Releasing the past

I am now home.
I flew in yesterday (yes April I was on one of those long metal tubes suspended in the air) to my beautiful family after having spent the past 10 days with my son (who is also wonderful).
This morning as I updated my Louise Hay Daily Affirmations desk calendar  to the present date, I found the following affirmation for the day just passed:

“I release the past with ease. This is a great day, and I rejoice in it.”

And the words spoke to my heart.
Over the past 10 days there has been much that has occurred in not just my own past but that of my older children that has come to light and caused me pain in knowing just how those choices have affected the children I love.
I have spent time questioning these choices and regretting the impact that those choices have had on my children.
I have questioned my qualifications as a mother and doubted whether I deserve that title.
I have learned things.
And now I am seeing one of my adult children dealing with the fallout caused by these choices and it breaks my heart.

Last night as I spoke with my wonderful Garden Gnome (oh how I’ve missed him) he reminded me that the past is gone and now that it is gone, there is nothing that can be done about it. As he spoke I was reminded of another wise old monkey – Rafiki in The Lion King

Yes, the past does hurt. I fully agree.
What we need to remember (what “I” need to remember) is that we can’t move forward if we keep looking over our shoulder toward our past.
Dealing with the past and learning from it is what makes us stronger.

There are many things that happened in my past that have defined the person that I am now.  Just as my children would not be the wonderful adults that they are now if they had not experienced the past that they had.
The past defines us and changes us. What the past is not able to do is provide us with an excuse for continuing behaviour once we become adults. When we become adults we are capable of reasoning and deduction. We can change ourselves if we wish to and we can’t always blame the past for who we are now.

I am reminded of a current storyline in an Australian television teen soapie where a male character who came from a bad background (with a criminal father) is terrified of having a child because he might turn out like his father.
You know how it is in the world of soapies? They drag a good storyline out and beat it to death before reaching a resolution? All this happened of course before the character finally realised that he is an adult and whilst he may have some genetic traits of his father’s, his ability to be a good father hinged solely upon himself and the decisions that he makes today using the lessons he learned from growing up combined with the wisdom and maturity garnered over the years he has lived so far.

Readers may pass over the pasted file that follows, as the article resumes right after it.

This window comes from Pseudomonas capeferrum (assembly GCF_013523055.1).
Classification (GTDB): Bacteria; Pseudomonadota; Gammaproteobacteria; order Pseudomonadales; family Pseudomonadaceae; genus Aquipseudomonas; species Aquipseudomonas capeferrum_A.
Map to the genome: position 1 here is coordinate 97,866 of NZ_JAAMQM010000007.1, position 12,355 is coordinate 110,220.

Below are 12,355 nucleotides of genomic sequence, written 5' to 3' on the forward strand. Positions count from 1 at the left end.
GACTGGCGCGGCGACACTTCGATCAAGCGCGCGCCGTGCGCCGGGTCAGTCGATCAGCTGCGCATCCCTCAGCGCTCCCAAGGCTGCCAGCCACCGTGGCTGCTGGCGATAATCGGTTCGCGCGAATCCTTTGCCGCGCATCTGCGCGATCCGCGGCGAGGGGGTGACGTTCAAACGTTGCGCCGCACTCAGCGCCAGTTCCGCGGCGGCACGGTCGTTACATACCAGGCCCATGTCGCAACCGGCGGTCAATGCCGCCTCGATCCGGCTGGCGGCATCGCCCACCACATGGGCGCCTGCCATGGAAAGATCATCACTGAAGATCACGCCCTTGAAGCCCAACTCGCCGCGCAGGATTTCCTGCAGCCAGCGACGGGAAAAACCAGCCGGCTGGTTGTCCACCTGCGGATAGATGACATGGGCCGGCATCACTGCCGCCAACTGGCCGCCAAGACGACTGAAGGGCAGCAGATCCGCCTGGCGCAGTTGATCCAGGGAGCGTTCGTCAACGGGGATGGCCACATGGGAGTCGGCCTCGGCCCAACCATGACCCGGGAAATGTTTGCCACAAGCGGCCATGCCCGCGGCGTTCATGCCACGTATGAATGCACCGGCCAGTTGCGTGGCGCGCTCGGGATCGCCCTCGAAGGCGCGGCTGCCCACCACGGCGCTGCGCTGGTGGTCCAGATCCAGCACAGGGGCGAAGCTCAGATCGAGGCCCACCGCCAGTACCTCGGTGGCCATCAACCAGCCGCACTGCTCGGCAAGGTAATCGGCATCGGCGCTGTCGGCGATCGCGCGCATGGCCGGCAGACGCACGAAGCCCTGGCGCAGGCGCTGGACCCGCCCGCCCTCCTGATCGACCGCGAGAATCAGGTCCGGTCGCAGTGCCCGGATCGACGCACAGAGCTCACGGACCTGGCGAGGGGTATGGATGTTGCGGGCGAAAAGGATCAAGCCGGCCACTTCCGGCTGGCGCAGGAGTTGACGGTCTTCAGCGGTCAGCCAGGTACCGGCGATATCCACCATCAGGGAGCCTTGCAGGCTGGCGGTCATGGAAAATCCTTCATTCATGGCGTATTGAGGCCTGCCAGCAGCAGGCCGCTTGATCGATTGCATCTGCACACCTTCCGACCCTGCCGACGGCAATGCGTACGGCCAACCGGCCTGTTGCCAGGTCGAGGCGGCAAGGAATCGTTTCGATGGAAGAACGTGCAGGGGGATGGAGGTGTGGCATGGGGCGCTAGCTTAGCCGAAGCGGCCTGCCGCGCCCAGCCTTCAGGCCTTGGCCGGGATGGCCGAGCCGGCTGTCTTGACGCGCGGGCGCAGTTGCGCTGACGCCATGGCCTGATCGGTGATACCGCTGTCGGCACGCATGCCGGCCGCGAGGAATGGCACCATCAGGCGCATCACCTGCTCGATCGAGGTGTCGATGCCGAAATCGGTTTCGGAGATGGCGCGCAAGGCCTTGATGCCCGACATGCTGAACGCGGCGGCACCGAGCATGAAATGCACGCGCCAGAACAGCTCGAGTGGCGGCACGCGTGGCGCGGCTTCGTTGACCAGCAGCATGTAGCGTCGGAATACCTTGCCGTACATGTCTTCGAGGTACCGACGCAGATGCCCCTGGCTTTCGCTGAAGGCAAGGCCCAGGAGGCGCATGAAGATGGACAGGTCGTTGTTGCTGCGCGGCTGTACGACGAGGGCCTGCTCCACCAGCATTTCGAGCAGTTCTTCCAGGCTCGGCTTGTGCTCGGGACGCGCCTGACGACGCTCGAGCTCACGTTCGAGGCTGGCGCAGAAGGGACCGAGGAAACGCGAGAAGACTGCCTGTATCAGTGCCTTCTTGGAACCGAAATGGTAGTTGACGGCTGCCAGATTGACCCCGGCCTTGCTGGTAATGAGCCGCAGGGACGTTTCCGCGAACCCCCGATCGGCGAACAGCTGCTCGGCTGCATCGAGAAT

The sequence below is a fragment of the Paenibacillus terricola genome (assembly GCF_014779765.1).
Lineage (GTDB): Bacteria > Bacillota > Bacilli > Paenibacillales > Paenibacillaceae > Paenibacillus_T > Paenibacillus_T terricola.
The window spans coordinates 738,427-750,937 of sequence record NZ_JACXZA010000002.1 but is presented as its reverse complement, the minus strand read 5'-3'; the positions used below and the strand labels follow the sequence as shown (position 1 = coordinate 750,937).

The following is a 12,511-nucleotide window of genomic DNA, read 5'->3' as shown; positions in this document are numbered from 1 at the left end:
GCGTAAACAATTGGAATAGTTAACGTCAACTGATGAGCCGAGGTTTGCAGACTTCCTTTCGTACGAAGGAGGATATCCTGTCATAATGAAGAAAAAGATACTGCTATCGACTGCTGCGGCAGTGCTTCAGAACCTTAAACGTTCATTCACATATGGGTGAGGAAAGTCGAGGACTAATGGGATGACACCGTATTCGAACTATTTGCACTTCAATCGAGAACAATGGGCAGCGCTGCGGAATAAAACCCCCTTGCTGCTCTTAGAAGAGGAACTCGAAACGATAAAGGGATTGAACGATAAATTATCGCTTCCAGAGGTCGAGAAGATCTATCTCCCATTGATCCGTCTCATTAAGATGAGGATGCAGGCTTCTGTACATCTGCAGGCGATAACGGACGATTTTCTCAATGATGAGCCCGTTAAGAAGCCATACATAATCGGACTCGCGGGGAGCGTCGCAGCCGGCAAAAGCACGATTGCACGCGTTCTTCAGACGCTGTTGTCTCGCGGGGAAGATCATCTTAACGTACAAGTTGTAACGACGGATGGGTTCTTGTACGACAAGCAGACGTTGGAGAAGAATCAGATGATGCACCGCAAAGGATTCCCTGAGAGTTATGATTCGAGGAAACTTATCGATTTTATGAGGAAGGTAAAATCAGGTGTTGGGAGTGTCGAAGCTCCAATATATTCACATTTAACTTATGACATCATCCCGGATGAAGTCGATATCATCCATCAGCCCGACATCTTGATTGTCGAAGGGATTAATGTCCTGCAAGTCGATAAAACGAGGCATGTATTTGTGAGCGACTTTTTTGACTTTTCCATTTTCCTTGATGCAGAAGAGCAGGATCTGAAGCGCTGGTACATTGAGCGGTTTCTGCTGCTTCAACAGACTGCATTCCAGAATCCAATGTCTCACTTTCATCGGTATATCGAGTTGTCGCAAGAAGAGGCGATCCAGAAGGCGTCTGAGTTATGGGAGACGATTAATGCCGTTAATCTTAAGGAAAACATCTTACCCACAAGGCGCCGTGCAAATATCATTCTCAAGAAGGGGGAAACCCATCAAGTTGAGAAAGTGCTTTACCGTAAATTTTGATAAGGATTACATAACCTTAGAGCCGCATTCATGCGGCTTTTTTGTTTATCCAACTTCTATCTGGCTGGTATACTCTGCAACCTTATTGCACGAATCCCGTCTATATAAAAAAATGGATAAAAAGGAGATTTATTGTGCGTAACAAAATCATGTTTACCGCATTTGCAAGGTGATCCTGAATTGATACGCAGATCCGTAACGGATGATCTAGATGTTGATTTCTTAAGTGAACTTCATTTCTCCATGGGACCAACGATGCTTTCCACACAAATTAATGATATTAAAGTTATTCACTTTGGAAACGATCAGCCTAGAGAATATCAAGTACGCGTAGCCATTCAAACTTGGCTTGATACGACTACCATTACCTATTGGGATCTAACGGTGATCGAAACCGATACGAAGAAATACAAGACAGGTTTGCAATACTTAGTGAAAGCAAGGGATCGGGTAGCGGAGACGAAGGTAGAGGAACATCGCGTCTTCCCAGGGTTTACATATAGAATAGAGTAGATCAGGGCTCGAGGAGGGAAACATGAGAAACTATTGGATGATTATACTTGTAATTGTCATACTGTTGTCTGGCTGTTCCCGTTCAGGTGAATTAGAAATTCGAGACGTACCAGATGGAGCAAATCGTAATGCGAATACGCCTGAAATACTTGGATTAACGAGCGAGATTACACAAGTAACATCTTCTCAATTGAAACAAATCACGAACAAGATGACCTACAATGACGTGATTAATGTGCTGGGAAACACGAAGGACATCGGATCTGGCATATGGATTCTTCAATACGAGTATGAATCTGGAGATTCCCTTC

So, as I learn to deal with the ramifications of things that have occurred in the past, I need to acknowledge that these things happened and then release them.
It is in releasing them that I am able to move forward.
The past is in the past. I am not able to go back and do things differently.
What I am able to do though, is live my present to the best of my abilities.


21 thoughts on “Releasing the past

  1. Perfect and so true, says he with three exes and celebrating his 23rd anniversary today. Fourth time was the charm. God works in mysterious ways. At 71 loving every day on this side of the grass.

    Dan in the Utah desert where only 38 today


  2. I love your post, I too struggle with releasing the past along with all the poor decisions I made that have had huge repercussions on my adult children’s lives over the years. Hopefully I too can learn to let go, forgive myself for not being perfect, and be proud of having achieved what I have in life, rather than always focusing on where I have so badly failed… 🙂


    1. Ruth, it is doubly hard when you see the impact your decisions have made on the lives of your children but believe me when I say that forgiveness of all (including yourself) is the beginning of healing. 🙂


  3. I happy you’re back. I believe I screwed my kids up as well by the choices I made as a mother. However, you are correct, we can’t go back and undo what we perceive were mistakes. We can be here today, in whatever capacity it is, to be here as a constant in the lives of our grown children. No matter what, we love them and they know it. Do I make sense? Anyway, I will conquer that tin can fear. I do have a great imagination–I need to use it during times of panic. 😀


  4. I so love your words “The past defines us and changes us. What the past is not able to do is provide us with an excuse for continuing behaviour once we become adults”
    My thoughts are with you as you process the past, let it go, and move forward.


  5. Thanks for that look into your life Sue.
    I have to accept the fact that looking back at the past only brings heartache, we cant change it.
    I too have an adult child who claims his errors on the fallout from my past.
    Nothing I can do except wait for wisdom to open his eyes.


    1. My children do not blame me Ian, I blame myself. They are such wonderful adults but I am upset with myself for the unnecessary hurt that I caused them.
      I truly hope that your son realises that there are no handbooks for parenting and we all make mistakes.
      Blessings to you Ian.


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